Sammlung

May examinees be monitored online or must they be monitored online?

In the context of the Corona pandemic, e-exams, which had previously only been widely used abroad, spilled over into Germany. This made it possible for students to take exams from home comfortably and without the risk of infection. However, in order to maintain the equality of opportunity under examination law, which is already constitutional, monitoring… Read more »

Podcast: New chapter in the history of data retention

In mid-September, the ECJ made another decision on data retention. In this new episode of Weggeforscht, research assistants Johanna Voget and Klaus Palenberg report on the ruling, according to which targeted and warrantless retention, as provided for under the current German regulation, is not compatible with European law. They also point out the leeway that… Read more »

Podcast: How open are the government’s data?

Some time ago, the European Union and national legislators recognised the potential of data generated by state institutions. Uncomplicated access to government data is of enormous relevance not only in the entrepreneurial sector, but also in research. The term “open data” is used to describe data that is available to the public. In this episode… Read more »

Podcast: What about the protection of employee data? (Part 2)

There are many other legal disputes and open questions surrounding the topic of employee data protection. In the second part of our double episode on the protection of employee data, research assistants Johanna Voget and Johannes Müller provide an overview of practically relevant topics, such as the claim for damages under the GDPR in the… Read more »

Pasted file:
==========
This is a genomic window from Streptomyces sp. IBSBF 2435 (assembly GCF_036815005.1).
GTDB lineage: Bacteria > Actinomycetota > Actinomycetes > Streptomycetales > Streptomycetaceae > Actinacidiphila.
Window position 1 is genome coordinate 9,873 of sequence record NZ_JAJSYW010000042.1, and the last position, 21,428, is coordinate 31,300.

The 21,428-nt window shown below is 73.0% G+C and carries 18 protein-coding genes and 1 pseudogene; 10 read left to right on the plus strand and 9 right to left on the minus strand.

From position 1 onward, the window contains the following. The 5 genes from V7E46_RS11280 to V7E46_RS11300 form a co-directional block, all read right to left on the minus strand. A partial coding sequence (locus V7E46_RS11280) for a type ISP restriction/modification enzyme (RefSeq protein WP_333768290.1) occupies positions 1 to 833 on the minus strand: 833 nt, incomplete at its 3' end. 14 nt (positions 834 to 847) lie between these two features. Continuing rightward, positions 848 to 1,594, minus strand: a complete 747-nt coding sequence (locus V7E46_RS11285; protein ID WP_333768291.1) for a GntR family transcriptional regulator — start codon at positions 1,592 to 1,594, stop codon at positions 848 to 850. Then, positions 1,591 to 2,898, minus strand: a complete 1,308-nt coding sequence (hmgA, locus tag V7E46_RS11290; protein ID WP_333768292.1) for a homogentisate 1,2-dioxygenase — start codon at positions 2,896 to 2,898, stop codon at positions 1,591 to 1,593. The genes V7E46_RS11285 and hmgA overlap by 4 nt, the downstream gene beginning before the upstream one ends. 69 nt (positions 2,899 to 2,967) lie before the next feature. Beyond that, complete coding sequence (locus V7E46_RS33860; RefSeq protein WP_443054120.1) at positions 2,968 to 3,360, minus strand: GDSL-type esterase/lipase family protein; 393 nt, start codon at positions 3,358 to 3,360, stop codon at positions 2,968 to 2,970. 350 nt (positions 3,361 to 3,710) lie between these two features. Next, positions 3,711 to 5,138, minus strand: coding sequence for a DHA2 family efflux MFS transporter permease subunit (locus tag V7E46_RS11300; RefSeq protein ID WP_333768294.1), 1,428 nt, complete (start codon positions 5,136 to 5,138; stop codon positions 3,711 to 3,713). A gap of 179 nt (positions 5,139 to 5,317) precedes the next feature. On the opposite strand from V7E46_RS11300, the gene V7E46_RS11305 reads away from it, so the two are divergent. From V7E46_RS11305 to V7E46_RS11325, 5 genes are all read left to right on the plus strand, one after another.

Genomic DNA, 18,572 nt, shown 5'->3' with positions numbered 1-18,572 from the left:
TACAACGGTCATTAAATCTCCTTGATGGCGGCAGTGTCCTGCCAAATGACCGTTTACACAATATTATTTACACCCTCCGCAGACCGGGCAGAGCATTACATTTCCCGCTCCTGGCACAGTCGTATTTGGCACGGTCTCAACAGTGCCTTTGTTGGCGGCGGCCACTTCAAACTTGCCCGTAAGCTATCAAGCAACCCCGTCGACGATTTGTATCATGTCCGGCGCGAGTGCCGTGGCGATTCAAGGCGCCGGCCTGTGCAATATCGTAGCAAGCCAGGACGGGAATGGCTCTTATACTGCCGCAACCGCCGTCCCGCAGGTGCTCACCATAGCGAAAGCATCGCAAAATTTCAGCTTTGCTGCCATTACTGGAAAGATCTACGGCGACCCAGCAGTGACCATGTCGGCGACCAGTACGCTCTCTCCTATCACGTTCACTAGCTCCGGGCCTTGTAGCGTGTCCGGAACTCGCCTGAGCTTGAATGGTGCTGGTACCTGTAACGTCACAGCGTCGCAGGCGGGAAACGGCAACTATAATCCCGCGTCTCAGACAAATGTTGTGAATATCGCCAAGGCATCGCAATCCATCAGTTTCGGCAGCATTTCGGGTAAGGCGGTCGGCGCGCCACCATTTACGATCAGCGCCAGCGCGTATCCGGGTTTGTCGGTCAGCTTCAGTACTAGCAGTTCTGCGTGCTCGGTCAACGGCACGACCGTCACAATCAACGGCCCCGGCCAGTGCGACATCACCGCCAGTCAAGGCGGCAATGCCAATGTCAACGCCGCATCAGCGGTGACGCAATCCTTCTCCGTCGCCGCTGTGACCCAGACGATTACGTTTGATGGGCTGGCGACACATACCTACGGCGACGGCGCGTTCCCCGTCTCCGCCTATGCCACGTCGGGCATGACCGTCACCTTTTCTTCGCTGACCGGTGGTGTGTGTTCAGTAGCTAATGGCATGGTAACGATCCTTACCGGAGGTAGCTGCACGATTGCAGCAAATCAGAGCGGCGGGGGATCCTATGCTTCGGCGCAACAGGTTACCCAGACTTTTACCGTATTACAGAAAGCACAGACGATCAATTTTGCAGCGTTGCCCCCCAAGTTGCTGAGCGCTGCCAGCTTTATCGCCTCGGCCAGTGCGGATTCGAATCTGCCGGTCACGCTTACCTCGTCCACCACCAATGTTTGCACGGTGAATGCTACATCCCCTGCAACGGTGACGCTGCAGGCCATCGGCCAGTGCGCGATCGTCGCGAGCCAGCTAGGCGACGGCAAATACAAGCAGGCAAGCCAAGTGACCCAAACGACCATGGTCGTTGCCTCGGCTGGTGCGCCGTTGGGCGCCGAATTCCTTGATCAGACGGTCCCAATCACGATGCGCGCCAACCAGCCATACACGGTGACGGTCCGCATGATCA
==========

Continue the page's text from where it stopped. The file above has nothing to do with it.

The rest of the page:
What about the protection of employee data? (Part 1)

Employee data protection makes new headlines almost daily. Be it problems with the recording of working hours, the right to information or simply the requirements for the processing of employee data. Because the range of topics is so extensive, the Legal Research Unit at DFN is presenting a double series on the current status of… Read more »

Anti-SLAPP Directive – The EU against strategic intimidation of journalists

In recent years, working conditions for journalists have deteriorated in many places around the world. There are obvious examples of this: China or Russia, where neutral, state-free reporting is practically impossible and the state systematically persecutes critical journalists. But also in the EU, the work of journalists is exposed to increasing risks. One factor that… Read more »

Podcast: Civil servants also have private lives

At the beginning of August, the ECJ had to rule on a Lithuanian law that required public employees to disclose private information. The ruling also has implications in Germany. Therefore, in this episode, research assistants Klaus Palenberg and Owen Mc Grath discuss the extent to which this data was allowed to be published on government… Read more »

Podcast: Stop the finde roulette

The European Data Protection Board (EDSA) has published long-awaited guidelines to help national supervisory authorities impose uniform fines for data protection breaches. The background to these guidelines is the wide scope that the GDPR gives supervisory authorities in imposing fines. This can lead to large differences in the possible level of fines. In this episode… Read more »